Awards fund innovation to expand access to digital teaching and learning
By Amy Murray
From expanding access to college-level courses in high schools to helping districts go from print to digital classrooms, Ohio State won funding to implement six projects through the Ohio Straight A Fund program, a state initiative to promote innovative ideas and programs to help transform and modernize Ohio’s education system.
The recommendations follow a rigorous review process by the Straight A Fund Governing Board and go to the Ohio Controlling Board for final approval on July 28.
Funding for the six projects involving Ohio State totals $26.9 million. The projects are expected to save the school districts $58 million once implemented.
• $13.5 million for College Ready Ohio, which expands access to college-level courses to high school students across the state. Collaborators include the Educational Service Center of Central Ohio, Geauga County Educational Service Center, 10 K-12 schools, Ohio State and the Ohio STEM Learning Network. The goal of College Ready Ohio is to expand high school student college readiness via mobile learning, open digital resources and College Credit Plus opportunities (defined by the Ohio Board of Regents as programs through which a student enrolls in college-level coursework while in high school).
In addition to course materials, the project will design and pilot College Credit Plus opportunities from Ohio State through a shared service model across districts, create an Innovation Center at Ohio State to provide professional development to help teachers and administrators access and incorporate digital content, and provide mobile devices (iPads) in partner schools to access digital material.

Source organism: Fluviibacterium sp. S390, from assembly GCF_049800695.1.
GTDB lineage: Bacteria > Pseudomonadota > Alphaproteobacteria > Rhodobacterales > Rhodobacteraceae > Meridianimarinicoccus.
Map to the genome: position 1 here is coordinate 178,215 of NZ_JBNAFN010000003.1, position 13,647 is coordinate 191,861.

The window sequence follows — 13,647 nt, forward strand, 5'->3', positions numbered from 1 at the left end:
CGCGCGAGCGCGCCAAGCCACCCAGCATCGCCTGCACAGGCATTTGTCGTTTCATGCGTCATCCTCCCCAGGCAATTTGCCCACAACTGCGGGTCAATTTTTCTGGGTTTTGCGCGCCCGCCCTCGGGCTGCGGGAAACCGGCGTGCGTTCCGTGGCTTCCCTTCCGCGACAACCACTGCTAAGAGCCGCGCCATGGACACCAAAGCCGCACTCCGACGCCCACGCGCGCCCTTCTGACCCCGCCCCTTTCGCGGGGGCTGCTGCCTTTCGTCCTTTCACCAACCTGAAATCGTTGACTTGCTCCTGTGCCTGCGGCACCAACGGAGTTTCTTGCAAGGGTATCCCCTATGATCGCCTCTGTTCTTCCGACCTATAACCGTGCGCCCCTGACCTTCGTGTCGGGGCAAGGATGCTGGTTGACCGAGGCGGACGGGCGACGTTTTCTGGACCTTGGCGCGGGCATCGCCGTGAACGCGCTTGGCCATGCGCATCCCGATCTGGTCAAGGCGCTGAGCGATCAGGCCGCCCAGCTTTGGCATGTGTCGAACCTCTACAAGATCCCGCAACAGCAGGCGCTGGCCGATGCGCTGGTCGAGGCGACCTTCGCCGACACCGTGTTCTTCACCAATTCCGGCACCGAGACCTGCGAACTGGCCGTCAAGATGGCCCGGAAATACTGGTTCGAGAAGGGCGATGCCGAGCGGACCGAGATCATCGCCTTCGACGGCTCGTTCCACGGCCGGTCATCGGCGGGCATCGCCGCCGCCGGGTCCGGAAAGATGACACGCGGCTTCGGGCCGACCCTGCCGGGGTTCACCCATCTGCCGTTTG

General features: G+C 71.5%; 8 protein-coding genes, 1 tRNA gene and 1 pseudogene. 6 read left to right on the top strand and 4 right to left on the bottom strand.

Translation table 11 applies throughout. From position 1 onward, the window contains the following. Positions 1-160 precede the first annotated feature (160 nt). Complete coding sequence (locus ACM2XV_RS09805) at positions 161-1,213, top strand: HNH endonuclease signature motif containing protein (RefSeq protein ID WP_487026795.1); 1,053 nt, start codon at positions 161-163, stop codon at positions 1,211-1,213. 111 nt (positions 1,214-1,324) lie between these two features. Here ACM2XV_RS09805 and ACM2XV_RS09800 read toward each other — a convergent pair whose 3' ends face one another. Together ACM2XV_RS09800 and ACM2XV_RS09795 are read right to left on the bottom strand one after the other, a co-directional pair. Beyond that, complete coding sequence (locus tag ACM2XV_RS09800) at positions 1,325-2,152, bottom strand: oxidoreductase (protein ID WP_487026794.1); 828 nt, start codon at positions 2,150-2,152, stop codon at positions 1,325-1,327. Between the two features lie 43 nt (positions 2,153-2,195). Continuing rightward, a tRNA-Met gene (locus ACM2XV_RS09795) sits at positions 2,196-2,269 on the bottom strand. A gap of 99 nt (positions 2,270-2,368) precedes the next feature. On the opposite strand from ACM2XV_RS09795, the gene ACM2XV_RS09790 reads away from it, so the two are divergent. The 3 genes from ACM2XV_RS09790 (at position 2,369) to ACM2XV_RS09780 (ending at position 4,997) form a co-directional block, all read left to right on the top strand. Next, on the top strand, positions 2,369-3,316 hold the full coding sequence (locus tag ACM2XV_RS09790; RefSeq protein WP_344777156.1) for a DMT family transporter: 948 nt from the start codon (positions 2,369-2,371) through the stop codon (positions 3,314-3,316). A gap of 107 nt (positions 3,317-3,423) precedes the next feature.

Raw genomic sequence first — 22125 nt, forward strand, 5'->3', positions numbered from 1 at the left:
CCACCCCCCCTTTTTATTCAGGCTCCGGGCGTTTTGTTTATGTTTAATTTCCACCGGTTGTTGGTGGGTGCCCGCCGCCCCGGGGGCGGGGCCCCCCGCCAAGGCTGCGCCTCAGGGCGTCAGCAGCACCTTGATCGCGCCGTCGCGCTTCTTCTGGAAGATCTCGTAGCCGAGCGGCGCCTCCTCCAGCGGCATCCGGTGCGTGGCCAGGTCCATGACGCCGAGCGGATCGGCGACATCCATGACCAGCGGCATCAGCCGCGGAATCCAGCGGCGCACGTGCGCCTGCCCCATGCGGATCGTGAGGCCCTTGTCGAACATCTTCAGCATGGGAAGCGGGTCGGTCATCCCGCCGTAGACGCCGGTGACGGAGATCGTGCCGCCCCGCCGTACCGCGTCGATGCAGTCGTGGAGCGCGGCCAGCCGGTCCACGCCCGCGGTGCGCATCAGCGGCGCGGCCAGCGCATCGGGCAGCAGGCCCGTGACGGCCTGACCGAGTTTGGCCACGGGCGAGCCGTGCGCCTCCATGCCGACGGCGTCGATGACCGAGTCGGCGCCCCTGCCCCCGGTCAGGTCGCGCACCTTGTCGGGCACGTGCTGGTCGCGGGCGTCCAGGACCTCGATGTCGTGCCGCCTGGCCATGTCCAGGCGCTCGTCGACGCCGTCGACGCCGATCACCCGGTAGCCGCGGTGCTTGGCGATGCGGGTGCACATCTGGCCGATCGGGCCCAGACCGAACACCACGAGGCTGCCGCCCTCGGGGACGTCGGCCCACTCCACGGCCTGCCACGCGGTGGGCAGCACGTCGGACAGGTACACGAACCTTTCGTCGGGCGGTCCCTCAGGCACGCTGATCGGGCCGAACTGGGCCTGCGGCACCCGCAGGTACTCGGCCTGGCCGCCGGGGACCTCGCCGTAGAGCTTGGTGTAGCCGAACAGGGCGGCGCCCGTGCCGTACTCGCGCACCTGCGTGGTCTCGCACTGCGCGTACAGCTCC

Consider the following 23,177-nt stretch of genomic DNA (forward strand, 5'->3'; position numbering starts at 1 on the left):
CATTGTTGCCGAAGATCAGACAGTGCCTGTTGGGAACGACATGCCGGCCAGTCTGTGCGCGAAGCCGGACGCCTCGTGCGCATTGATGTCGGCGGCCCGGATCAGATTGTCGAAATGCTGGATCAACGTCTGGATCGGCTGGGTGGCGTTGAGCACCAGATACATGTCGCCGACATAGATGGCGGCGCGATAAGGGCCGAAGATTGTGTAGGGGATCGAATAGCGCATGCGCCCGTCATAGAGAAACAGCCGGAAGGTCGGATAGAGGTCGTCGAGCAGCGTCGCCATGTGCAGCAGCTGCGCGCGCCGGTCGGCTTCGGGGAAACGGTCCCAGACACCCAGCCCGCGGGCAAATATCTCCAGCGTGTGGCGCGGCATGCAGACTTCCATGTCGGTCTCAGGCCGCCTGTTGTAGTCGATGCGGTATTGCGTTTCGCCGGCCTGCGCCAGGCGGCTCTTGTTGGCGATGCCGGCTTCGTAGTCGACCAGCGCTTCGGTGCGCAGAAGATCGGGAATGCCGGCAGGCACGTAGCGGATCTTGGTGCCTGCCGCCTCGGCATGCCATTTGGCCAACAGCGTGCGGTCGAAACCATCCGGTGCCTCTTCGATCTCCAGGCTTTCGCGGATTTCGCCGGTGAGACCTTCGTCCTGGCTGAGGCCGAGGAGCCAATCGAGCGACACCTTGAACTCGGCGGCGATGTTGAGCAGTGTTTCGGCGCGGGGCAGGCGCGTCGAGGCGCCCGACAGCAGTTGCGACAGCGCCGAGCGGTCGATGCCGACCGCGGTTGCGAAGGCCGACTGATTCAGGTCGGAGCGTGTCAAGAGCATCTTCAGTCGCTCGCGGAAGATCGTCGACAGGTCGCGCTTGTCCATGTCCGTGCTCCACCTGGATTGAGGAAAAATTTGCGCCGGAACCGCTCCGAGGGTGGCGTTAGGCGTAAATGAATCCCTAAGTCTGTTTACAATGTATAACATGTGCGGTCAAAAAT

• $8.4 million to Westerville City Schools for EDCITE: Evaluating Digital Content for Instructional and Teaching Excellence. Ohio State is collaborating with South-Western City, Licking Heights Local, Fairbanks Local, Buckeye Valley Local for the project, which moves the school districts from print to digital classroom materials to increase personalized learning. Teachers will learn how to review digital resources to determine the best and most cost-efficient programs for their districts.
• $2.1 million to Milton-Union Exempted Village Schools for Reading Expands All Children’s Horizons (REACH). Partners include Ohio State’s Crane Center for Early Childhood Research and Policy, the Franklin Monroe Local School District, the Piqua City School District and Wright State University. This project focuses on a K-1 literacy initiative that will strengthen reading achievement and help students become 21st century learners. Through one-to-one computing devices, the grant focus will extend learning beyond the school day into homes and communities. With access to the electronic materials at home, the school will address the constraints of the school day and more chances for reading and reading instruction.
• $1.4 million to Hamilton Local Schools for Measuring Student Progress and Achievement in the Arts. Partners include Ohio State University, the West Muskingum and the Cincinnati Public School Districts. The project will create 44 arts assessments to measure student growth and achievement for K-12 students in dance, drama, music and visual arts.